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I Know Exactly What Happened

Excerpt from Your Invisible Toolbox

Be careful with your words; once they are said, they can be only forgiven, not forgotten. Author UNKNOWN

Most millennials share stories, images, and facts about their lives on social media. The movement started with Facebook and has evolved as platforms like YouTube, Instagram, and Snapchat arrived on the scene. We are all part of a movement where everything we think, say, and do can be tweeted, posted, and blogged for public consumption. When does sharing become over-sharing? Is there a line?

It is said that customers measure a company not by how they are treated when things go smoothly but by how they are treated when problems with its product or service arise. It is in these moments that customers decide who they will flatter with their future business.

The scene is familiar. A group of passengers is milling around the airport boarding gate awaiting word on the status of their delayed flight. Boarding can't commence because the copilot has not arrived.

Federal Aviation Authority guidelines prohibit a pilot from flying alone. Calls have been made to the copilot's home, but he can't be located.

Everyone waits.

Apparently the copilot called in three days earlier to book the day off. Someone failed to replace him on the schedule. The flight is due to leave Los Angeles on New Year's Day. Some of the travelers surmise the copilot is at the Rose Bowl.

Three hours later, when the passengers finally board their flight, crew members are asked, "What happened?"

Following are their responses. Imagine you are a senior leader in this organization. Two of your company's values are honesty and good customer service. How does the customer experience measure up?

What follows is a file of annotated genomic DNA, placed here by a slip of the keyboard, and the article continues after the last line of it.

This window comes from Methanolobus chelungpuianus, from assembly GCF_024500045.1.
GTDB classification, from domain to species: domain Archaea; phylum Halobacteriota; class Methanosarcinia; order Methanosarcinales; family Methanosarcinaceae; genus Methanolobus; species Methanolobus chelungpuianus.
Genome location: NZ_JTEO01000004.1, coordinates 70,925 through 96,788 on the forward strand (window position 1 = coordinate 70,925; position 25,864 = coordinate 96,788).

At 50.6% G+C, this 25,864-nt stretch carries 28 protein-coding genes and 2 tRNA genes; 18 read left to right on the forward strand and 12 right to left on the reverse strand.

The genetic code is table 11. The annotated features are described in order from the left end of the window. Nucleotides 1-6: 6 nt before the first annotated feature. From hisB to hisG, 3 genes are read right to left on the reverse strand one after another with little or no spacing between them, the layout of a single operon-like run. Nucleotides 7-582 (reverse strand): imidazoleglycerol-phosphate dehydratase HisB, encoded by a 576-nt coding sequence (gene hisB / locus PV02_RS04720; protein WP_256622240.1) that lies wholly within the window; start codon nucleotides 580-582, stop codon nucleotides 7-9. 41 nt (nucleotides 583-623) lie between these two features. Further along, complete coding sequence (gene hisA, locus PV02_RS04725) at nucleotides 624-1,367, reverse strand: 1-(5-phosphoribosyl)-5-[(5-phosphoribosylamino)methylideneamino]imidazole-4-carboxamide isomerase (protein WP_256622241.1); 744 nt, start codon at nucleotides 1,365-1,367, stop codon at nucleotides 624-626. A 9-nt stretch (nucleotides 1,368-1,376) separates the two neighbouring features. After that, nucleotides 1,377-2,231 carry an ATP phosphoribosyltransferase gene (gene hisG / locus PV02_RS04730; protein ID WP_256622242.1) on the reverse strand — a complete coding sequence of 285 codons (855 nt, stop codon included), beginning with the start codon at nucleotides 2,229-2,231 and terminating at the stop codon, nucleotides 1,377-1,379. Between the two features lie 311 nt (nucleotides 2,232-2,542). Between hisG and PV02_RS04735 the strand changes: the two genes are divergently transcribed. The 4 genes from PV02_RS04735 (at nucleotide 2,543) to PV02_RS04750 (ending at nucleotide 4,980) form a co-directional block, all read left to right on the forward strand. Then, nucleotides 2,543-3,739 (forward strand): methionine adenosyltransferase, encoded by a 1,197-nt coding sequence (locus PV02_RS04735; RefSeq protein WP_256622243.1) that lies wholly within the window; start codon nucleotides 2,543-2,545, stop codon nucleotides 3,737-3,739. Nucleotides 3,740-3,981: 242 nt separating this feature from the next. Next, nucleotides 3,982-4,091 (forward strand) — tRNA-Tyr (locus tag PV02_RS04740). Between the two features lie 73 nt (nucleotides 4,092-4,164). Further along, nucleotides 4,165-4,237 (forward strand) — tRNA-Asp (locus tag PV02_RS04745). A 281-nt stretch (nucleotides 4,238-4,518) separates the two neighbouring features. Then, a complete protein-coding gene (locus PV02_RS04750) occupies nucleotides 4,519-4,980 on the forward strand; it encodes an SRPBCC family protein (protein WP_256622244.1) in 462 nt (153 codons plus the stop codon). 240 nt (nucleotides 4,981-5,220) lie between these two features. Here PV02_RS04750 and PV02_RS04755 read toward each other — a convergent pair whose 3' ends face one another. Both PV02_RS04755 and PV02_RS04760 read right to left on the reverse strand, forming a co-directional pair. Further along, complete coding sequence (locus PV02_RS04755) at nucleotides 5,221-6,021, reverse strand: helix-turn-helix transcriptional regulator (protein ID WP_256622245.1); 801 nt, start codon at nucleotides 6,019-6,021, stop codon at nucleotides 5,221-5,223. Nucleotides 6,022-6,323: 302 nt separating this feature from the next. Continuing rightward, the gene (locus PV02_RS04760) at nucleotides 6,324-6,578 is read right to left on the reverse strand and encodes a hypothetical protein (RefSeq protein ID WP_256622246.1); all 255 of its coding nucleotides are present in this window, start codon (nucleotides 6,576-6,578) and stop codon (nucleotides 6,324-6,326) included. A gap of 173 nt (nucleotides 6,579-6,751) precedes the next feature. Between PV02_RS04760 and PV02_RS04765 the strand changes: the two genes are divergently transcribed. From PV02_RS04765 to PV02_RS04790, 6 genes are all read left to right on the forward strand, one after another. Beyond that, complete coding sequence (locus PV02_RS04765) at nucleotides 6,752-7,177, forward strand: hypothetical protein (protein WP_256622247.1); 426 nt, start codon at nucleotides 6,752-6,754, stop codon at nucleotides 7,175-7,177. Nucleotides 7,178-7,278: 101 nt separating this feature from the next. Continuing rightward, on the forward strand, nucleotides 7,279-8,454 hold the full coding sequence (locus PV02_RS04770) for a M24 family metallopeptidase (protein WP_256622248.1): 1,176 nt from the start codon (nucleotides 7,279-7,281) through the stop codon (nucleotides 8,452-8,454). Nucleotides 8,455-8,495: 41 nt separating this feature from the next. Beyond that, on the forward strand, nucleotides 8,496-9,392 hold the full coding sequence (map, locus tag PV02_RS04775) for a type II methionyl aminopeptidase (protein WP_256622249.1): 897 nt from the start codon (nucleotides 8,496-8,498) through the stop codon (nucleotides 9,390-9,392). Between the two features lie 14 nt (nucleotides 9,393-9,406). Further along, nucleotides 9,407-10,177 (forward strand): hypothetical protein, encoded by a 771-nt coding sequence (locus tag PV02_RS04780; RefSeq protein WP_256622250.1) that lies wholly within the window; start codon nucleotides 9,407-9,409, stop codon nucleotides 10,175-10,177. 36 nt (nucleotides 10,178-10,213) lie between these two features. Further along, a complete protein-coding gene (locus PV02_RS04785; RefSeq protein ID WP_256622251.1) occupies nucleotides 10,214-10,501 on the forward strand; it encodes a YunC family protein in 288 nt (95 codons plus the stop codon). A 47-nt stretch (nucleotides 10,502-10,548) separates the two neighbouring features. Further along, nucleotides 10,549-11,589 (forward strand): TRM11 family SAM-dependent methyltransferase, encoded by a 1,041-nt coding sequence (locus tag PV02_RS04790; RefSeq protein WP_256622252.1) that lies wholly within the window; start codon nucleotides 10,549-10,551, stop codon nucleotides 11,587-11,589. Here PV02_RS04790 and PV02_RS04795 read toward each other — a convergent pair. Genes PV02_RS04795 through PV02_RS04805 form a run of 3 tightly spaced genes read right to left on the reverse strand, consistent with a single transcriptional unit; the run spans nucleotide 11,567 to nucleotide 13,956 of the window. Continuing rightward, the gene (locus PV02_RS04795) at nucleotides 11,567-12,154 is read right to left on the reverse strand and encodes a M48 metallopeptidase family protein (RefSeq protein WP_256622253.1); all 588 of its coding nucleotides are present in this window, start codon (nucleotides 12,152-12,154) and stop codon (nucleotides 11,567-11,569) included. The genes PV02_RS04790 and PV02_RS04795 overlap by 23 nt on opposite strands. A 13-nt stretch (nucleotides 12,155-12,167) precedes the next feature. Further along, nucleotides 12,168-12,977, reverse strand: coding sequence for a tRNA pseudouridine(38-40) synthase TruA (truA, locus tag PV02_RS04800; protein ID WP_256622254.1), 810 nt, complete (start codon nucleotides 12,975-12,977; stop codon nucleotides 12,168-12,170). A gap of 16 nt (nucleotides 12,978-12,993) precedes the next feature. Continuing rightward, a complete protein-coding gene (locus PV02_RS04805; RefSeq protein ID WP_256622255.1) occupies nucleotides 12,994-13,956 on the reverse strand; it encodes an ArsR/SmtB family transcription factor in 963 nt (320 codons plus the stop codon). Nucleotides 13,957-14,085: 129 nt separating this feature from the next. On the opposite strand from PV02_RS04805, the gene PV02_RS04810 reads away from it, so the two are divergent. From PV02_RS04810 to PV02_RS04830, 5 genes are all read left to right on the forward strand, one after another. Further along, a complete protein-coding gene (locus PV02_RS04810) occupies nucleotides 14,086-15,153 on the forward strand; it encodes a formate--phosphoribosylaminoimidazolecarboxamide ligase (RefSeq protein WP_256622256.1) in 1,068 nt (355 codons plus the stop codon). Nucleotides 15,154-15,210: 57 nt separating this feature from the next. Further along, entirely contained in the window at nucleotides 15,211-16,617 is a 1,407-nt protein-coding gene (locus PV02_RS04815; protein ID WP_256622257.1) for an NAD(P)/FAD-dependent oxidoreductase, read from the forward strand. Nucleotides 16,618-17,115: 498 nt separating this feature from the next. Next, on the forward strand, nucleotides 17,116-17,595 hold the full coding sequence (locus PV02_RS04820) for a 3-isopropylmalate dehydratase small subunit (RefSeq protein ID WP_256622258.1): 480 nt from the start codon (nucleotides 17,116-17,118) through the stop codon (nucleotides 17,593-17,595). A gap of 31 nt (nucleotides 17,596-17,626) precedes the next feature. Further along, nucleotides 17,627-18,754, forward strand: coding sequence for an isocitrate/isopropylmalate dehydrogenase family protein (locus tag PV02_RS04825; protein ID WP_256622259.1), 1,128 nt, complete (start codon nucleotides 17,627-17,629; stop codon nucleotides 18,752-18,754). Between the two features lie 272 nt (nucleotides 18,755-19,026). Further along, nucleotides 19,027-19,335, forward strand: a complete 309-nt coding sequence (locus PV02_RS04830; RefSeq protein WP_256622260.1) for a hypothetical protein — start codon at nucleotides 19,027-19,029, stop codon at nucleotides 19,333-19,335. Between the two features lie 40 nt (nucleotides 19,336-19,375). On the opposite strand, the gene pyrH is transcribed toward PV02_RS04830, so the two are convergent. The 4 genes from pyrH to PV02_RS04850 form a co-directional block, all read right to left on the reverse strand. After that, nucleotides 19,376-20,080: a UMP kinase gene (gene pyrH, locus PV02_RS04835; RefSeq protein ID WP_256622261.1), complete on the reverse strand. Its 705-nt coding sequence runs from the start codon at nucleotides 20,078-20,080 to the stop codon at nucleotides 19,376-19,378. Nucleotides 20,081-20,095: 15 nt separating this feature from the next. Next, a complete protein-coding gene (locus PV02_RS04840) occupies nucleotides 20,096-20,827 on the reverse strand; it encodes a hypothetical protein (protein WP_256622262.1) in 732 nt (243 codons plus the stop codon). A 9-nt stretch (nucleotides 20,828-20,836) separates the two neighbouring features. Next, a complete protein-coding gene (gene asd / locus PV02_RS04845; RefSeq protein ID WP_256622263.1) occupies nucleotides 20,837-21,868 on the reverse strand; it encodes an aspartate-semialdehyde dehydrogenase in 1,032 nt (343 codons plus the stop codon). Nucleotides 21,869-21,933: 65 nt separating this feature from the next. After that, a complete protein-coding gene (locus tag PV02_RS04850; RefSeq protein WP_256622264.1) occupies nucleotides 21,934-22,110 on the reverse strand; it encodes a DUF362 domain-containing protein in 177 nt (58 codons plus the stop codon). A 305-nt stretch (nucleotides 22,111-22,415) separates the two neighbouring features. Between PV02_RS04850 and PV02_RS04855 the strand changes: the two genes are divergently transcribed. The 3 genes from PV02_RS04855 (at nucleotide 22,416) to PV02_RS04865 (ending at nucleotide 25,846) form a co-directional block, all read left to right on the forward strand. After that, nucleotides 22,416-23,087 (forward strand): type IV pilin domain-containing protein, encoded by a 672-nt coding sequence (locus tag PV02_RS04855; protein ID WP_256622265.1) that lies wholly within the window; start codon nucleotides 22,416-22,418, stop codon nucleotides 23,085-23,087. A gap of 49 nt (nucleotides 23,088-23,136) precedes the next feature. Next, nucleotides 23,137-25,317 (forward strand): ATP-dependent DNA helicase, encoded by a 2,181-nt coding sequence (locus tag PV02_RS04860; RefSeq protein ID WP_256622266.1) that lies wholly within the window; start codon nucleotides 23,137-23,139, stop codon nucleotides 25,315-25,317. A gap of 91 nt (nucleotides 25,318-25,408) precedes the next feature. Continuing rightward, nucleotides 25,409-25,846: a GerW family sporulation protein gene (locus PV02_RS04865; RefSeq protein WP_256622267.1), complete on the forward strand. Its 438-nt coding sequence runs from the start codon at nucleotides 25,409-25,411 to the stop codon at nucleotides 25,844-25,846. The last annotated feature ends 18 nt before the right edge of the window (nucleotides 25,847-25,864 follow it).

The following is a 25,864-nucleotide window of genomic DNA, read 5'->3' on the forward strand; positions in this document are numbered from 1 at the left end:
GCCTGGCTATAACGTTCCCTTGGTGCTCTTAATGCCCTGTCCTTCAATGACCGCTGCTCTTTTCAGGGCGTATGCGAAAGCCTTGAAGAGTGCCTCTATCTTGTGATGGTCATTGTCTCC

1. "A new crew had to be called in. We're doing the best we can."
  2. "We had to take a thirty-five percent pay cut, and everybody is calling in sick in protest. I was called in to replace them. I've worked every holiday this year."
  3. "On behalf of all of us at the airline, I apologize for this unbelievable situation. We know this is an inconvenience for you. I've worked for this airline for twenty-four years and have never seen a scheduling oversight like this. We are embarrassed and appreciate your patience. We will get you to your destination as soon as possible."

All three responses pass the honesty test. However, handling customer communications during a difficult time requires more than just an honest answer. It also requires:

Three honest answers. The differences relate to discretion and compassion. Response (1) was impersonal and defensive. Response (2) revealed troubling morale issues. Only (3) began to address the issue from the customer's viewpoint.

Customer service is high on the list of key differentiators and competitive advantage for organizations, including this airline. This uncommon skill is too often left to chance. The good news is that the skills of good customer communication are learned. Always consider the audience, use discretion, and express compassion when communicating, especially when the news is bad.

Invisible Tool Be discreet and compassionate



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The Your Invisible Toolbox® Movement tackles the challenges most individuals, teams, and organizations face. An award-winning book paired with a companion YouTube show and card deck, provide a unique set of research-based tools, put together in an easy-to-apply road map to success.

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